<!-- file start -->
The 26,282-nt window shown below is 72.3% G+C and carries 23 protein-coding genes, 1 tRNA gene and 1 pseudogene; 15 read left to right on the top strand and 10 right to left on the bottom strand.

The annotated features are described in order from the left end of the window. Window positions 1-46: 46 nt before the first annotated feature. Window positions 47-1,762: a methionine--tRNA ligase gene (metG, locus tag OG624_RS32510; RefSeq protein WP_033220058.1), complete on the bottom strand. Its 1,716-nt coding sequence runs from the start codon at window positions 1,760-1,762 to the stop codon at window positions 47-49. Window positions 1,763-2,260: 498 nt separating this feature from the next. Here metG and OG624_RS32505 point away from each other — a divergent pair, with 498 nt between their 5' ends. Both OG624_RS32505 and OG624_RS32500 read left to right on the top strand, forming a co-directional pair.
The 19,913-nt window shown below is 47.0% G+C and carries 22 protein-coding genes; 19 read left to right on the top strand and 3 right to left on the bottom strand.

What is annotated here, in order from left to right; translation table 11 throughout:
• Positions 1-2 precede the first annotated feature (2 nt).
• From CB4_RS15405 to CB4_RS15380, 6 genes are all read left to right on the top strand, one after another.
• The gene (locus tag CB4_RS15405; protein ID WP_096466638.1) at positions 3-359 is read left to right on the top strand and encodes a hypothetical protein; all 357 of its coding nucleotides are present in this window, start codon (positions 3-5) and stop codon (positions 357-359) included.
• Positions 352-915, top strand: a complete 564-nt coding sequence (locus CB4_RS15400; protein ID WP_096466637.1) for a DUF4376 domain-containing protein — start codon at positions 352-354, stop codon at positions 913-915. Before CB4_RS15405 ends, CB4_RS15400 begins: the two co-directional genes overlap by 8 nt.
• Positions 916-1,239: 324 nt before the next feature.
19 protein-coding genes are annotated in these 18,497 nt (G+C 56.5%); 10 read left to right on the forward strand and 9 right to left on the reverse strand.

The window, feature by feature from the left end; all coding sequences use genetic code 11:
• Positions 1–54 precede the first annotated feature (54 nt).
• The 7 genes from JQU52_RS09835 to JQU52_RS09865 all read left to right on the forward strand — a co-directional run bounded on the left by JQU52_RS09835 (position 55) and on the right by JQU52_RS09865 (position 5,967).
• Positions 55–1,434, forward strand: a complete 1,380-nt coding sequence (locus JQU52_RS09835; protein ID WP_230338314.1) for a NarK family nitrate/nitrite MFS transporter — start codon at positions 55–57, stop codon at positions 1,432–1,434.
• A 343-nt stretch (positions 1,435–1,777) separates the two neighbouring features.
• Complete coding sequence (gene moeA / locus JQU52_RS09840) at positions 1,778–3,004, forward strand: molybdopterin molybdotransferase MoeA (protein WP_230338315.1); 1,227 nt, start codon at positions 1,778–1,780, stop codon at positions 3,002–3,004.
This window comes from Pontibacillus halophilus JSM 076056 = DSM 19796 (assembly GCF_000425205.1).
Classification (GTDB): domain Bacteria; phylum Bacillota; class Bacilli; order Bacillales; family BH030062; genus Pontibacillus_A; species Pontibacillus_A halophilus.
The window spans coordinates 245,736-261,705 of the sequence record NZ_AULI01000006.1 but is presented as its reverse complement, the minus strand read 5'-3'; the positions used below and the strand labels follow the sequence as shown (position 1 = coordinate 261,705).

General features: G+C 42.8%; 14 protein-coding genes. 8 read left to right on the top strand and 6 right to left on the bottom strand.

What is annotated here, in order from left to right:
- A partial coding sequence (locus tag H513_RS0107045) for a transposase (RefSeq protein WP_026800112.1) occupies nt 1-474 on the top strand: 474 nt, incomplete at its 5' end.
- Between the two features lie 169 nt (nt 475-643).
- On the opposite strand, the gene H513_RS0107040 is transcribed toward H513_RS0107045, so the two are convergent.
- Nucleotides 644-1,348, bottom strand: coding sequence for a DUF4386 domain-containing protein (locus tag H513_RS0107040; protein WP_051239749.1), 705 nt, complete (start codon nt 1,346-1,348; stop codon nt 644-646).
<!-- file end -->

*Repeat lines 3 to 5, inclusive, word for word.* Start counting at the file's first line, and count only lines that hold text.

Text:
The 19,913-nt window shown below is 47.0% G+C and carries 22 protein-coding genes; 19 read left to right on the top strand and 3 right to left on the bottom strand.

What is annotated here, in order from left to right; translation table 11 throughout:
• Positions 1-2 precede the first annotated feature (2 nt).